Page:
Without these documents or testimony by Dr. Kim, it is impossible to determine whether the Social Security's acceptance of the claimant as totally disabled meant its intention to accept him as permanently or temporarily so disabled. Moreover, it was prejudicial error to base an order on reports and papers not placed into evidence. We recognize that we found harmless error in a deputy commissioner's consideration of a medical report not in evidence in Oriente Express Inn v. Rodriguez, 406 So.2d 55, 56 (Fla. 1st DCA 1981). That case is easily distinguished, because the erroneously considered report had no "significant bearing on the deputy's conclusions." Considering that Dr. Kim's medical report and the Social Security acceptance of the claimant as "totally disabled" are the only pieces of evidence that might medically refute the fact that the claimant has reached MMI, we find that "but for the error complained of, a different result would have been reached at the" hearing. Wallace v. Rashkow, 270 So.2d 743, 745 (Fla. 3d DCA 1972). Consequently, consideration of these documents cannot be said to have been harmless error and was improper.

The deputy commissioner was confronted on one hand with the claimant's bare complaints of pain, claimed inability to work, and the foregoing erroneously considered evidence, as the basis for finding that the claimant had not reached MMI. On the other hand, a phalanx of competent, expert medical opinion asserted that the claimant had achieved MMI. We recognize that in determining whether a claimant is temporarily disabled and what degree of disability he has, a deputy may in some instances credit lay testimony and reject contradicting medical opinion. See Square G. Construction Co. v. Grace, 412 So.2d 397 (Fla. 1st DCA 1982). However, this case does not present a question of whether a claimant may have sustained a temporary disability or indeed any degree of disability. Square G. is distinguishable, because the case before us presents a question as to whether the claimant could even be temporarily disabled when all of the competent medical evidence indicates that he has reached MMI.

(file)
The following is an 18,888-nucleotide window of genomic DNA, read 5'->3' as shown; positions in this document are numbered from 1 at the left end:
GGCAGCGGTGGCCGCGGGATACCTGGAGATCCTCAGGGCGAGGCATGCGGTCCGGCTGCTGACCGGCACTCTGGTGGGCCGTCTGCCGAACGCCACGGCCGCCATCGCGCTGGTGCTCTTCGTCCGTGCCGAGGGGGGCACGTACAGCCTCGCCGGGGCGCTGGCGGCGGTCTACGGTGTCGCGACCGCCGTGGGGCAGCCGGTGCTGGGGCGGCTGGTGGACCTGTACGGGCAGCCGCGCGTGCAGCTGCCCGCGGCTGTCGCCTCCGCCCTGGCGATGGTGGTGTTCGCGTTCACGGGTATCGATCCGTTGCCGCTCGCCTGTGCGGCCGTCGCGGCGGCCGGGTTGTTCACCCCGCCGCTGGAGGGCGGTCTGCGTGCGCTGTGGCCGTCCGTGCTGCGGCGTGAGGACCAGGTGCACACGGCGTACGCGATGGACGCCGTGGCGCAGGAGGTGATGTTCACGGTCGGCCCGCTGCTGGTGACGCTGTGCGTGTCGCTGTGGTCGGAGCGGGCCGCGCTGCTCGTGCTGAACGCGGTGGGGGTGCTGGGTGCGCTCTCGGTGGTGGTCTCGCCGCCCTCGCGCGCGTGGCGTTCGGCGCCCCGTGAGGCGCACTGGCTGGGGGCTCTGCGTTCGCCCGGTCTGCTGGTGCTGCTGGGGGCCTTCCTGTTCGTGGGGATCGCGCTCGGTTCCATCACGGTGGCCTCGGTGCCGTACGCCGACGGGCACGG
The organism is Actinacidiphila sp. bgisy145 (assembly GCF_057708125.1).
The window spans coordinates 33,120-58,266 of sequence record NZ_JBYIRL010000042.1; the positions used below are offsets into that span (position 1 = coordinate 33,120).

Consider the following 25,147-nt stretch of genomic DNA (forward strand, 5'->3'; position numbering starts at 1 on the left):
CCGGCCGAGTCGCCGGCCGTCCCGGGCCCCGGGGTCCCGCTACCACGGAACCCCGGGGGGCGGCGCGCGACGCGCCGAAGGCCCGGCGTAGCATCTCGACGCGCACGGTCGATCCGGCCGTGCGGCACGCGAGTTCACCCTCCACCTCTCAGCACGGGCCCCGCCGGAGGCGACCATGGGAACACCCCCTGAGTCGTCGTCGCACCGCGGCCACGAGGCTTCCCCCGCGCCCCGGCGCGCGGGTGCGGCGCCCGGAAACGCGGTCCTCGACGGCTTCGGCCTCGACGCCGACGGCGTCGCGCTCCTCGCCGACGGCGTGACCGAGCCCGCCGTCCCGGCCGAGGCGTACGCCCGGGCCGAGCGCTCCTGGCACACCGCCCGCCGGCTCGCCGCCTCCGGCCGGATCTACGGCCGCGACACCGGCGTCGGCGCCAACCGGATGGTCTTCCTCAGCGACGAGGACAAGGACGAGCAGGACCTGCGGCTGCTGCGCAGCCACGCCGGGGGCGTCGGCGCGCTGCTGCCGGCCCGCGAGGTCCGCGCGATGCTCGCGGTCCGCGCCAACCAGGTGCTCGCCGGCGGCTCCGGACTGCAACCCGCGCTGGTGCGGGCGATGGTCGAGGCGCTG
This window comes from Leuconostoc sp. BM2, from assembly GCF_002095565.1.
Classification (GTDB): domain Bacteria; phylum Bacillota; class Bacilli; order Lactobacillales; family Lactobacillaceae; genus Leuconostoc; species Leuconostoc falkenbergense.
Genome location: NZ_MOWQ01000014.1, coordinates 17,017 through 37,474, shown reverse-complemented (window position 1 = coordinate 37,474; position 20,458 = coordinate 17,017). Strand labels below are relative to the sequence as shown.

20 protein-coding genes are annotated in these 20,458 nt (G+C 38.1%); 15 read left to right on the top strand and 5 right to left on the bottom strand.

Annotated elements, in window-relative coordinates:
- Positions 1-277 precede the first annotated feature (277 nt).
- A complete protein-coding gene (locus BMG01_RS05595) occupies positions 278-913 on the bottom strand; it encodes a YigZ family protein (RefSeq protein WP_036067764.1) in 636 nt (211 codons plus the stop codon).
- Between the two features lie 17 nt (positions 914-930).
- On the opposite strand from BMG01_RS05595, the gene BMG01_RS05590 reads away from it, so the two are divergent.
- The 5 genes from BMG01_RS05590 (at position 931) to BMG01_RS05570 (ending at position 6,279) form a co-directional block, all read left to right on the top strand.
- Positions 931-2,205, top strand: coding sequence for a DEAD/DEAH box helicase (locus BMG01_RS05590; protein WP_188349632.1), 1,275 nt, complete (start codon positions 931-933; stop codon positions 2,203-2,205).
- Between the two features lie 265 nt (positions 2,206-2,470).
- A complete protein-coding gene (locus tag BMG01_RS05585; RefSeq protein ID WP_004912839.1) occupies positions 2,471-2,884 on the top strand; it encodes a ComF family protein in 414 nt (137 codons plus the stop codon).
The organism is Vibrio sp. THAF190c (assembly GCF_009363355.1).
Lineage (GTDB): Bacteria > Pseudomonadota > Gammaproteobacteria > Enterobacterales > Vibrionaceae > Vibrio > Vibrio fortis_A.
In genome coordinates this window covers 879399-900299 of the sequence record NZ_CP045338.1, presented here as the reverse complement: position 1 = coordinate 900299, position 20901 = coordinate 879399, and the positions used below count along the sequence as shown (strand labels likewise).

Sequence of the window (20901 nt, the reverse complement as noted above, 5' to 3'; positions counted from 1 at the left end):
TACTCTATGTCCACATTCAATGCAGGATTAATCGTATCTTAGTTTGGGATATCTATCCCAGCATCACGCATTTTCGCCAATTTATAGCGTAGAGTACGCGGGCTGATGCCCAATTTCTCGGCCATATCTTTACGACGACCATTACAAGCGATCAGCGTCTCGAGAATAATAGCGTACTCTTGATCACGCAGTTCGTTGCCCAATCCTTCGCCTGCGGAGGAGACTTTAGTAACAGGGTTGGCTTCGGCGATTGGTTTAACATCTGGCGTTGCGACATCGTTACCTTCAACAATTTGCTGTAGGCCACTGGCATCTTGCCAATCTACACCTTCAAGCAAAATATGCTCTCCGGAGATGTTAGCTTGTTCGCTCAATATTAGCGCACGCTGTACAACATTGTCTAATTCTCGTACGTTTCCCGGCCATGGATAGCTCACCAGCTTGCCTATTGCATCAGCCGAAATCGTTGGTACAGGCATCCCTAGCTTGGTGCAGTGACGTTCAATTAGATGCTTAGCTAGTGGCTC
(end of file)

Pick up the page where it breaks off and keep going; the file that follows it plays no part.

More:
We noted in Ardmore Farms v. Squires, 395 So.2d 268, 270 (Fla. 1st DCA 1981), that as to whether one has reached MMI, "[a] claimant's testimony may be considered on the question, but it cannot replace the treating physician's expert opinion as to when temporary disability ends and permanent disability begins." This is because the question of whether a claimant has reached MMI is essentially a medical question that is most persuasively answered by medical experts. Id.